The Synagogue after Corona: From Crisis to Opportunity

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Judah Kerbel


We are turning a corner in the battle against COVID-19. The first vaccine in the United States has been distributed. Just as we have been forced to adjust to the “new normal,” the news of societal immunity has many of us fantasizing about returning to the “old normal.”

But will it really be the “old normal?” In his book Post Corona: From Crisis to Opportunity, Scott Galloway presents two theses in the realm of business that impact synagogue life as well. First, he argues, COVID-19 is not creating new changes in society but accelerating them. The trends were already present, but the crisis has forced us to reckon with this impact more directly than we may have expected. An example is remote work: it was done before COVID-19, but has now become far more common. Second, there is opportunity in every crisis, especially severe crises.[1] By evaluating future options wisely, getting ahead of the accelerated trends, and being willing to reevaluate what we already know, companies can succeed in a post-pandemic world.

This is particularly pertinent to the future of the synagogue. COVID-19 did not merely press the pause button on the regular synagogue experience. Instead, the adaptations we made during this time inevitably will shape our expectations for prayer and community moving forward. We have tasted the seductive fruit of convenient and shorter prayer services, be it in our own living rooms or in a neighbor’s backyard, which had neither a rabbi’s sermon nor lengthy announcements. Our experiences attending shiurim have changed as well; we could listen to a shiur on our couch, perhaps with the camera off, pajamas on, and a few other screens open. All of these possibilities existed to some degree before COVID-19, but the trends have likely been accelerated by the pandemic. Moving forward, synagogues may be challenged to convince Jews to once again fill the pews. Some believe that many millennials (a generation of which I am included) are less likely to belong to institutions altogether. This is due to the fact that grassroots and start-up mentality often speak more to millennials than establishment organizations, including synagogues, with their long institutional history and protocol. Granted, Orthodox Jews need some sort of community structure for religious and social purposes, but we should not take synagogue demand for granted.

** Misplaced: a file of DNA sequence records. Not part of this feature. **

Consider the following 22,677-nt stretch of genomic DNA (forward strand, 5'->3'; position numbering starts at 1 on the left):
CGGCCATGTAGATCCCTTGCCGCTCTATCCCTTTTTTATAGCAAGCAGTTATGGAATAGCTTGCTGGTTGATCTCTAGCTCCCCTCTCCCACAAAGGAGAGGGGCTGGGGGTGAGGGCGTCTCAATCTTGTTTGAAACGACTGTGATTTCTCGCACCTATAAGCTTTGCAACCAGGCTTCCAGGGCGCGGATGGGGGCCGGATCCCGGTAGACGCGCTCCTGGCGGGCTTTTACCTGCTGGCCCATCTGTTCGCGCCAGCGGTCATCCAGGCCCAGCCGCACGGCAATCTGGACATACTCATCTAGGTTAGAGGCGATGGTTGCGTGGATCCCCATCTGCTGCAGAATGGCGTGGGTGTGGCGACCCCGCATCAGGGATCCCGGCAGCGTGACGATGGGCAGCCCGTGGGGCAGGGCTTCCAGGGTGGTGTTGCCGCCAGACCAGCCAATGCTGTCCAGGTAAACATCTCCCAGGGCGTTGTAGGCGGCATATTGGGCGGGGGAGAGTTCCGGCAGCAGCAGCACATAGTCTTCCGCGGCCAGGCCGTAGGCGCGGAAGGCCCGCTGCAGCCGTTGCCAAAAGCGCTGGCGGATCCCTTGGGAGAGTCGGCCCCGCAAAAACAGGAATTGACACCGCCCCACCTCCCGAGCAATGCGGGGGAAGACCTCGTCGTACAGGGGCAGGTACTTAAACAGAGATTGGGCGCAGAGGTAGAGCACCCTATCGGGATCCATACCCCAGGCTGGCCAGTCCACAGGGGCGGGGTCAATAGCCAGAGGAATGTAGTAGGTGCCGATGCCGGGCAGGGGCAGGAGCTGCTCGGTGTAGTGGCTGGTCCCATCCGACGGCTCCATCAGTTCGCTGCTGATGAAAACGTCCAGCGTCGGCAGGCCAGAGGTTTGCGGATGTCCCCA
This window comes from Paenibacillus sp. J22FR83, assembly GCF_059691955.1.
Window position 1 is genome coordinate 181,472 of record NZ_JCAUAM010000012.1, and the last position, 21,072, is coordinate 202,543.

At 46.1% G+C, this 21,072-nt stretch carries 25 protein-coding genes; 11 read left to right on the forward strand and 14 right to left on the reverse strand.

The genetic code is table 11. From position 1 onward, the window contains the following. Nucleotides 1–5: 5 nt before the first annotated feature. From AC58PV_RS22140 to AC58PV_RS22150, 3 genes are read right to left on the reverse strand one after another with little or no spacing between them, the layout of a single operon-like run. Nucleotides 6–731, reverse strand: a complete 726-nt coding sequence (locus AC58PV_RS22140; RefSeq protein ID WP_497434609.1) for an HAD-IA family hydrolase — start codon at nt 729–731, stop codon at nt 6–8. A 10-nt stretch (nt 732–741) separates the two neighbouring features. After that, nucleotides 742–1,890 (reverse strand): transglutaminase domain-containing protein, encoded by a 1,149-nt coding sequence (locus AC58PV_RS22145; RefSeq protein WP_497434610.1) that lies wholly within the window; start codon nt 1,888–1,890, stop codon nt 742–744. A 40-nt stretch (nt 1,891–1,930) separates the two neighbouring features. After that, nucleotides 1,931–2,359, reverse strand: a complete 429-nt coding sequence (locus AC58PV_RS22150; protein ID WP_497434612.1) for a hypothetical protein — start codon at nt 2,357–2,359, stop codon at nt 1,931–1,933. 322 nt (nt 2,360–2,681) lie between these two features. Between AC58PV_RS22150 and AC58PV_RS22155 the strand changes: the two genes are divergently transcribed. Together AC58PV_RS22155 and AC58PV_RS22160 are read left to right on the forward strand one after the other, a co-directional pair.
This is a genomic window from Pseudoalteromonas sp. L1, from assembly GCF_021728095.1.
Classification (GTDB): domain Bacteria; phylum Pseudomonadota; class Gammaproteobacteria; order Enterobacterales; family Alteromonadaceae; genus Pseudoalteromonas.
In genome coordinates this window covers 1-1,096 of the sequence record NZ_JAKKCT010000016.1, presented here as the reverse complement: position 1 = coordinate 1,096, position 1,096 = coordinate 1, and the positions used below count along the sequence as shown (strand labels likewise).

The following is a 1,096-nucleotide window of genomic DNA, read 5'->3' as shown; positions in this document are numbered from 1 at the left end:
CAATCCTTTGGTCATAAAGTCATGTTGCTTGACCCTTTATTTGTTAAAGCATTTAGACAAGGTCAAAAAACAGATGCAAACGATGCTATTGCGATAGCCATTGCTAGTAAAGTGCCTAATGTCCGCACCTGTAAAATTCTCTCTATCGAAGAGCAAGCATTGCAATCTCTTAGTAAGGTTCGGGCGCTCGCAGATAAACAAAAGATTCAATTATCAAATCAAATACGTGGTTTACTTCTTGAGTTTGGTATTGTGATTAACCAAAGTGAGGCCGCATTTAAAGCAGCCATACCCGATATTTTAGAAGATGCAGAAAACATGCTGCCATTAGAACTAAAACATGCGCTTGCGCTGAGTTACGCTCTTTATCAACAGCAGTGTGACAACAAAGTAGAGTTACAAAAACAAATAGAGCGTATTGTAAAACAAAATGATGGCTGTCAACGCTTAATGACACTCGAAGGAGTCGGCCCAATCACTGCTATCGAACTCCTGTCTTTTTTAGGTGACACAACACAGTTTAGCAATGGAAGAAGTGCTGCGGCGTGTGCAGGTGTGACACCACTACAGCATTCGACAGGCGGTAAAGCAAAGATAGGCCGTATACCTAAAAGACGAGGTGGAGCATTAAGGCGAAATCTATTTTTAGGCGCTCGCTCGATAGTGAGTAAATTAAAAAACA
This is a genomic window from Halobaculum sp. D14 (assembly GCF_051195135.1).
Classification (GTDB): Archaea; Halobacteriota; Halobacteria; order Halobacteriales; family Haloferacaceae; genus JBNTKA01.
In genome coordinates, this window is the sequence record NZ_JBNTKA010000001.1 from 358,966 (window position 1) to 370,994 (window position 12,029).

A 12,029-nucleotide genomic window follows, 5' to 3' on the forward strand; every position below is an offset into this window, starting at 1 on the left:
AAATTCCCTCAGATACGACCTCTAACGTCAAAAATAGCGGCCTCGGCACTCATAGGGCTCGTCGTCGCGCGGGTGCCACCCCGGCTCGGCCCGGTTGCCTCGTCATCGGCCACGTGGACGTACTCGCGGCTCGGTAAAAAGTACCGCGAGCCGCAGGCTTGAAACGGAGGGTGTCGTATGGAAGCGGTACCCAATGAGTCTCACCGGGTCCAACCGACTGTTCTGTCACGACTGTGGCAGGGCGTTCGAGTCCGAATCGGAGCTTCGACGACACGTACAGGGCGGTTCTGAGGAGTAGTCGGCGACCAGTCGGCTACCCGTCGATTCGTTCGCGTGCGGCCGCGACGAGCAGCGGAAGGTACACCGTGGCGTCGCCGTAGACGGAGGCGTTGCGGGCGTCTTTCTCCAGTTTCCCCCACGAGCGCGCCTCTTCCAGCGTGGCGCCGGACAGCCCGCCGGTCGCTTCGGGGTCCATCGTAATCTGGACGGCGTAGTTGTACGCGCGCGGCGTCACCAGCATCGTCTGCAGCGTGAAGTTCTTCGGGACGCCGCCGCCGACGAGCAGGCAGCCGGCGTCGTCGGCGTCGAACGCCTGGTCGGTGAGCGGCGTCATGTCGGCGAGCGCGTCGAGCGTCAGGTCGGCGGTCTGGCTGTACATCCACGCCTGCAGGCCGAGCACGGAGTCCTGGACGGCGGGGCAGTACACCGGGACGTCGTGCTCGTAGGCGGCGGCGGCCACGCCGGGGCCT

It therefore is critical that communal leaders articulate what we have to offer and make the case that being part of a centralized synagogue community is still a meaningful and worthwhile investment of time, money, and energy, even as they make appropriate post-pandemic adjustments.[2]

Why We Need Synagogues